This last area of elasticity is worth exploring further, especially in light of the number of respondents claiming to require excess capacity for their non-cloud computing applications, and the assertion that complex integration requirements are increasing the costs in the cloud. Elasticity refers to the ability to scale up or scale down on storage resources on the fly. But the reality of elasticity "on-demand" is that most major software vendors don't provide the ability to add CPUs without additional costs, and coding applications that appropriately scale up are difficult. Thus, given the above data about the necessity of elasticity and the large percentage of companies that conduct detailed cloud ROI analysis, it is evident that these two factors are correlated.
  • Increasing the ROI of a Cloud Deployment
  • In order for CIOs to see more of an ROI from deploying applications in the cloud, several things must happen:
  • Data center automation software must reach a level of sophistication where they are able to automatically coordinate tasks between on-premise and cloud applications to optimize elasticity
  • Software vendors must allow for special pricing for cloud providers so that these savings can be passed onto customers - a way to allow this is to ensure a multi-tenant architecture consisting of customers that use the same on-premise software as is used in the cloud-based edition by the respective provider.
  • Ensure that the web platform used for PaaS purposes by the customer is compatible with the SaaS applications that they subscribe to, in order to enable any custom widgets that may need to be written
  • Massive improvements in the "converged fabric" architecture that brings together servers, storage, and networking, so that pools of additional capacity are easily available where elasticity is needed.

Wednesday, May 16, 2012

Cloud disaster Recovery

Each repository and topology packaged into a virtual Cloud Container similar the idea of shipping containers filled with server racks. 

The process involves five steps to reach Disaster Readiness, and another 3 steps to have a working Disaster Recovery facility operational. The steps are:

Step 1: Choose Your Cloud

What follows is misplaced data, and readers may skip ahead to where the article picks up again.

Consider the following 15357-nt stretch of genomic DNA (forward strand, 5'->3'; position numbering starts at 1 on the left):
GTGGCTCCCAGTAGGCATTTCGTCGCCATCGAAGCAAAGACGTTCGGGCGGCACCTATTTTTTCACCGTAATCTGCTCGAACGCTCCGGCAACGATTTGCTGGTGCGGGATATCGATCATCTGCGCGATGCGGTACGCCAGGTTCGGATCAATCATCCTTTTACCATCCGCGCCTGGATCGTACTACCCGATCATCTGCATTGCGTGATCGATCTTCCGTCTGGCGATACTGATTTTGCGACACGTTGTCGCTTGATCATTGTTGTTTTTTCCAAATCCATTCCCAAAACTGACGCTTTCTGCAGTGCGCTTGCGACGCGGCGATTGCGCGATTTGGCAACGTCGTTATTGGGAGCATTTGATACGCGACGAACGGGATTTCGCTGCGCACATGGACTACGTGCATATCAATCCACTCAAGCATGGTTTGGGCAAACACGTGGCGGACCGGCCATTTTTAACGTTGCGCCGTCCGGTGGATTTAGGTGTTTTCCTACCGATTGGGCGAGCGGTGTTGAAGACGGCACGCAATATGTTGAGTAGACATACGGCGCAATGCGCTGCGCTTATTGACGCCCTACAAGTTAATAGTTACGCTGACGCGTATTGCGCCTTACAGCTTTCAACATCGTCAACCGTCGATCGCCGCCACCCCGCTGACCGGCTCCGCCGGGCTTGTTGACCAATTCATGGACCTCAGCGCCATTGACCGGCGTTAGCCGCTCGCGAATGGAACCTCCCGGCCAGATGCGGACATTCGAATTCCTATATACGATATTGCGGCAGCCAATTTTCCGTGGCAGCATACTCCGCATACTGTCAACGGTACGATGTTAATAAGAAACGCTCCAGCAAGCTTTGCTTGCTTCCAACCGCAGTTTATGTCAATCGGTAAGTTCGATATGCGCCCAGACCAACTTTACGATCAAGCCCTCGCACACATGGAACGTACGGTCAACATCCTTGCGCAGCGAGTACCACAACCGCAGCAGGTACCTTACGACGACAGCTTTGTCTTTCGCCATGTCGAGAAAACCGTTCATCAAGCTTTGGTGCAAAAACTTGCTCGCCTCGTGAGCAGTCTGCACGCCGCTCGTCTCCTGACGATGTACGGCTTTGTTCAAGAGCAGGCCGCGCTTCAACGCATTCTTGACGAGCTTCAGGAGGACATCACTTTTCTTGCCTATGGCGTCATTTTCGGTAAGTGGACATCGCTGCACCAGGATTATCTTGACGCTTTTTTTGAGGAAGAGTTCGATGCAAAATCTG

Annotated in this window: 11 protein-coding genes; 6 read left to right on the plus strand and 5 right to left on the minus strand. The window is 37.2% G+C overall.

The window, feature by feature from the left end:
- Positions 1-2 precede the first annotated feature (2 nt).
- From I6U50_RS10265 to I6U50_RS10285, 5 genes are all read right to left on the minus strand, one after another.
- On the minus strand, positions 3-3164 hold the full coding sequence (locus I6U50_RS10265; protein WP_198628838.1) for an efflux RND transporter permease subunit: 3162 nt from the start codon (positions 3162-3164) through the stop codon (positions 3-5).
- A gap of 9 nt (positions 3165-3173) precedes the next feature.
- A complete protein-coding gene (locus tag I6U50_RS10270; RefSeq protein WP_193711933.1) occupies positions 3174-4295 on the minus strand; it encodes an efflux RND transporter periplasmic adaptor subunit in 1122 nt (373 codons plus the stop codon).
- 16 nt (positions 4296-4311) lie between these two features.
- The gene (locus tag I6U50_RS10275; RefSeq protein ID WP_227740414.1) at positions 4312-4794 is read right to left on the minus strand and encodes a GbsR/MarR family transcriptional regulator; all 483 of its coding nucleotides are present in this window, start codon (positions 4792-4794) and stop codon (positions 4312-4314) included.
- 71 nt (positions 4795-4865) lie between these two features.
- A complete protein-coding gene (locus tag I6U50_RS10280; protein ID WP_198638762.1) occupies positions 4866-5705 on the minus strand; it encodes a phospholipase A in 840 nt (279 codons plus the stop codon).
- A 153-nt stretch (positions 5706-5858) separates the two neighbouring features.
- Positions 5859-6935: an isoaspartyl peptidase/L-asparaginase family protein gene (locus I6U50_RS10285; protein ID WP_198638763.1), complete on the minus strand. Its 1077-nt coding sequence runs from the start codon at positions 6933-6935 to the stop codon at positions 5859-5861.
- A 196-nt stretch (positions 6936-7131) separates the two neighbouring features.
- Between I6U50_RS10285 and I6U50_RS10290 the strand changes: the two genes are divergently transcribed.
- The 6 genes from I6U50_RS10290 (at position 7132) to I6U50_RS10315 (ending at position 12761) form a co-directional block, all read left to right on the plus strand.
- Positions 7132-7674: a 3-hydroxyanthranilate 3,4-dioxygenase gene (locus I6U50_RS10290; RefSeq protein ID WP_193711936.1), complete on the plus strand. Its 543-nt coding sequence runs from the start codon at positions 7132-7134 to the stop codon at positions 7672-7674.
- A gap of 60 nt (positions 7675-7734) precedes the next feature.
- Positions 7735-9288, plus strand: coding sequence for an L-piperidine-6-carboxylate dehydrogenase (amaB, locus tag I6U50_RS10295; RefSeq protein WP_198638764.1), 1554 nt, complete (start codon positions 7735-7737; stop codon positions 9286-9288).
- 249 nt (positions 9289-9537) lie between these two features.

Select a public cloud(s) to meet your scaling, geographic, technology, and vendor diversification needs.

Step 2: Build a Secure Environment You Control
Create a controllable and secure virtual overlay network on top of the cloud provider's physical network.

Step 3: Test Scaling and Failure Modes
Even before any IP or data is moved to the cloud, you have reduced your application's recovery time objective (RTO).

Step 4: Migrate Your Application Repository
Deploying copies of the digital assets needed for recovery.

Step 5: Commence Data Synchronization
Implement a the simplest workable method for synchronizing production data to the repository.

Disaster Readiness Accomplished!
You have narrowed your RTO by staging what you need to bring up the application in the cloud providers' facilities. And, you have establish a process for moving data to the cloud facility, which means your RPO is a a much more known and fixed down-time risk. Hold here until disaster strikes or to further tighten the recovery window, continue:

Step 6: Define & Deploy the Application Topology
Decide on an aspirational topology and deploying a scaled down version of your production systems.

Step 7: Process Live Data
Run select transactions through the Disaster Recovery facility as an extension of production.

Step 8: Conduct Periodic Disaster Drills
At this step the Disaster Recovery facility is fully operational, now your attention can turn to preparedness.

Tuesday, May 15, 2012

Faces Of Cloud Computing

Cloud Computing has its well eminent two faces in the eyes of its users and to the IT professionals. In many instances we always experience some positive and negative experience as we engage in many activities. But as we think of it, everything is really a mixture of the so called bad and good experiences that life can offer to us. So we must change our thinking and be open to the possibility that every discovery has its drawback.

IT professionals are not anymore shocked about the different drawbacks of cloud computing that is a hot topic to some blogs and website today over the World Wide Web. This negative aspect of cloud computing is predicted and anticipated by a number of IT specialists. Even though there are disadvantage of cloud computing but then it never stop the drastic increase op cloud supporter in any parts of the world. Aside from the increasing number of cloud users, there are also increasing number of cloud provider today.  When you browse in the internet you can see many cloud vendors that persuade many prospective clients to subscribe to their service. Many vendors have their own strategy so that clients will be hook and are interested to join the network. Some Cloud provider uses some tricks to hook by any means any possible cloud users. Therefore you need to be vigilant and be well informed first about the cloud computing service provider of your choice.